Los Angeles is not all cars and the glitter of Hollywood. Likewise, you don’t find the true LA in districts like Beverly Hills, West Hollywood, Malibu or Pacific Palisades. The already wealthy and famous live apart in enclaves.
The real LA is in the working districts of Melrose, Korea Town, the Miracle Mile and Downtown. Walking through them you have time to absorb the real city, street life and its people. Here lives aspirations on steroids.
They fill the air and have a sound. The waiters who want to be actors. The retail clerks who want to be stand up comics. The garment district worker who wants to start a fashion line. The business person in the food ally pitching a deal.
Alter egos dance off each other, reflect on glass windows and seemingly splash off the sides of walls and buildings. Bright bold marks bounce everywhere. Some marks and aspirations wait for a long time, others start to fade but resist. No one here wants to say goodbye to them. Not here. Not in LA.
David Young 


William Shakespeare said “All the world’s a stage, and all the men and women merely players: they have their exits and their entrances.” 
He surely imagined a stage more dramatic than the entrance to a grocery store. Most are bland with little fanfare, simply moving people in to do their shopping. Not for glamorous things, but just the necessity of life.
A backstage of life for sure. Still drama of everyday life exists in the coming and going of people. All with their stories to tell and families to feed.
David Young


George Gershwin composed “Rhapsody in Blue” while riding on a train between New York and Boston…
The chill of an early morning Boston caused me to pull my coat tight as I walked into South Station. The station looked like a half circle inside cast in northeast (NE) gray. A couple of coffee stands and an eatery were busy. Travelers getting their nourishment before boarding the train. I looked forward to traveling to New York.
A giant electronic leaderboard flashed the status of departures and arrivals. Just beyond the gates sat the Acela and Northeast Regional Trains. The Acela with its noble nose and the Northeast Regional with a square working face. 
I sat with my coffee looking out in awe at them. Maybe just a usual sight to people in the NE. As a westerner, it was special for me. They were like gleaming keys to the NE. Stallions that would take me through the best and worst along the tracks arriving in the gleaming place called New York. They were magic, each with their own persona…


The coffee shop was filled with people on their phones. Me too, I read all the latest on the new iPhone 12. Faster they said, better camera than my trusty iPhone X. Yes, It seemed my phone took more pictures than my camera in recent times. Still the experience left something missing, but I was’t sure what.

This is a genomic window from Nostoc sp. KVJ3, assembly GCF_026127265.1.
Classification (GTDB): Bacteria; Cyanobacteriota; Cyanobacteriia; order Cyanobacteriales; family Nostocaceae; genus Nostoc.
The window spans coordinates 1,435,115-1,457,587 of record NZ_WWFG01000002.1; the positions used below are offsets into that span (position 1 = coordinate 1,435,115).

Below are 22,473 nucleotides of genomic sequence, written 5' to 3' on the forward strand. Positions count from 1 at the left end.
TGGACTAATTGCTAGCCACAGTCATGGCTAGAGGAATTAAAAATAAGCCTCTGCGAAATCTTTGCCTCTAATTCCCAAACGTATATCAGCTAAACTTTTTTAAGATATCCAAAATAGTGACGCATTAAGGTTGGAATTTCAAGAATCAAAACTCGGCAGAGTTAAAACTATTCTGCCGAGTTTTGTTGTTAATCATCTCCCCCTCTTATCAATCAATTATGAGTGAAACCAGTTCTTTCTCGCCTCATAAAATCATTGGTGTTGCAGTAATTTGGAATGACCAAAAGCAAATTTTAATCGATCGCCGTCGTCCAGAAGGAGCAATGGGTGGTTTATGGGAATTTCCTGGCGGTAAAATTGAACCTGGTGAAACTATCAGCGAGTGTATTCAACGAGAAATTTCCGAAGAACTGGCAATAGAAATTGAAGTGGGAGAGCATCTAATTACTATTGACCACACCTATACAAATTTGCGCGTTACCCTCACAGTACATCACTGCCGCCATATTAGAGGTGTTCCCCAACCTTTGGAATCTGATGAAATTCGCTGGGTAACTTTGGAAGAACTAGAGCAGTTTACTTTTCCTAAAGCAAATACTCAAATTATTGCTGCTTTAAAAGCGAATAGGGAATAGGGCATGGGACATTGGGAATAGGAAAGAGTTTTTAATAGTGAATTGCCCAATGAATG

Maybe the phone is just too easy, too immediate. There were other things too, the phone proved difficult to hold for me when taking a photo. Most importantly though, it let in all the rest of the world. All those news updates, emails waiting, advertisements and applications lurked in the background. Some even popped up as notifications when I tried to take the photo. 
My thoughts turned to how different using a camera was. How it could silence the rest of the world allowing a more compete experience with what you saw. How you could create your own world with it. A world only limited by your creativity. How wandering became something different, more thoughtful and fulfilling.


I spotted it from a distance, just a field of debris, but it drew me. Even far away, I could see random patterns chance had created. It had been tossed there near a simple brick building, but did not belong to it. Closer, I noticed markings on the stones strewn in between the tossed wood. The different colors making parts stand out. The building they came from a mystery, not visible in the area. Why were these still useful and beautiful things now debris. What would happen to them?

The debris existed someplace between usefulness and the dump, purgatory of sorts. It remained here in limbo for nature, man and fate to decide what will be done with it. Too valuable to give up on, but no longer of value enough to do something with. The debris like evidence of some misdeed removed from where the event happened.

It did not move or change. It was just there. There was an undefined art about it. The way it was scattered, the color muted by elements and the imagined story behind it all.
I only …


Just an empty parking lot now. Once beautiful things were made here.
Some thought they were real. Even owners began to believe.
Things get old though, Machinery and all.
Too easy for silk flowers To be made far away.
First the employees go. Then the machinery left, then the building.
Only stray parts left now And swirls on the parking lot from employee’s cars once there.


There is another city, away from the glitz on its rough edges. A place where railroads cross, trucks run and work is done.
Here you will find the pieces that make the city work, build buildings, fuel engines and factories. Some are vital and humming, others forgotten scraps. All supported by a legion of workers, the keepers of the city.
Once in a while you may find an artist or inventor working in humble surroundings with big dreams. Most often though, there are just workers whose dreams are measured by long days, a paycheck and being a part of these special places. They are proud of what they do, not afraid to wear worn gloves and dirt on collars.
If you wander these rough edges with your camera, rewards abound. You find colors and beauty only forged by the wear of time. You realize life is not always the well ordered place you are used to. Special skill are needed in the rough edges to live and work there.
The initial risk and trepidation you feel going to these rough edges soon disappe…